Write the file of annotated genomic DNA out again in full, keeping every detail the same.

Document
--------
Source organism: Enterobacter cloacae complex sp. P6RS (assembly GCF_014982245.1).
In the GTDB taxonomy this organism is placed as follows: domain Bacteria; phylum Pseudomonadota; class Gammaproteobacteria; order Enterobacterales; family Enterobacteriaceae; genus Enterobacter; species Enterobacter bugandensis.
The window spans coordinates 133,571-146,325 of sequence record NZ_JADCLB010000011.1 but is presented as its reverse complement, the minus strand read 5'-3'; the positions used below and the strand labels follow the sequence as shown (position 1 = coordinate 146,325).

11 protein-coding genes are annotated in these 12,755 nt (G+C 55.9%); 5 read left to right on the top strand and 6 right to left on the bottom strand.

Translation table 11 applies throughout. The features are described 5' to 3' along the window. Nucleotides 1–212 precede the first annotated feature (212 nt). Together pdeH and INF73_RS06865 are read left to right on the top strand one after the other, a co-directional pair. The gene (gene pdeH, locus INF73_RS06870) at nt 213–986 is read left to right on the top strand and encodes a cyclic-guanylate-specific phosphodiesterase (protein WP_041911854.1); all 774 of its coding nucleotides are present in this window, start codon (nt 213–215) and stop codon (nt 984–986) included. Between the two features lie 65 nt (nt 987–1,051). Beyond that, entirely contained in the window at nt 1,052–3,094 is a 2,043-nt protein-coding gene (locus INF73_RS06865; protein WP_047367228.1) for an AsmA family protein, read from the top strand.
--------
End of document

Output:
Source organism: Enterobacter cloacae complex sp. P6RS (assembly GCF_014982245.1).
In the GTDB taxonomy this organism is placed as follows: domain Bacteria; phylum Pseudomonadota; class Gammaproteobacteria; order Enterobacterales; family Enterobacteriaceae; genus Enterobacter; species Enterobacter bugandensis.
The window spans coordinates 133,571-146,325 of sequence record NZ_JADCLB010000011.1 but is presented as its reverse complement, the minus strand read 5'-3'; the positions used below and the strand labels follow the sequence as shown (position 1 = coordinate 146,325).

11 protein-coding genes are annotated in these 12,755 nt (G+C 55.9%); 5 read left to right on the top strand and 6 right to left on the bottom strand.

Translation table 11 applies throughout. The features are described 5' to 3' along the window. Nucleotides 1–212 precede the first annotated feature (212 nt). Together pdeH and INF73_RS06865 are read left to right on the top strand one after the other, a co-directional pair. The gene (gene pdeH, locus INF73_RS06870) at nt 213–986 is read left to right on the top strand and encodes a cyclic-guanylate-specific phosphodiesterase (protein WP_041911854.1); all 774 of its coding nucleotides are present in this window, start codon (nt 213–215) and stop codon (nt 984–986) included. Between the two features lie 65 nt (nt 987–1,051). Beyond that, entirely contained in the window at nt 1,052–3,094 is a 2,043-nt protein-coding gene (locus INF73_RS06865; protein WP_047367228.1) for an AsmA family protein, read from the top strand.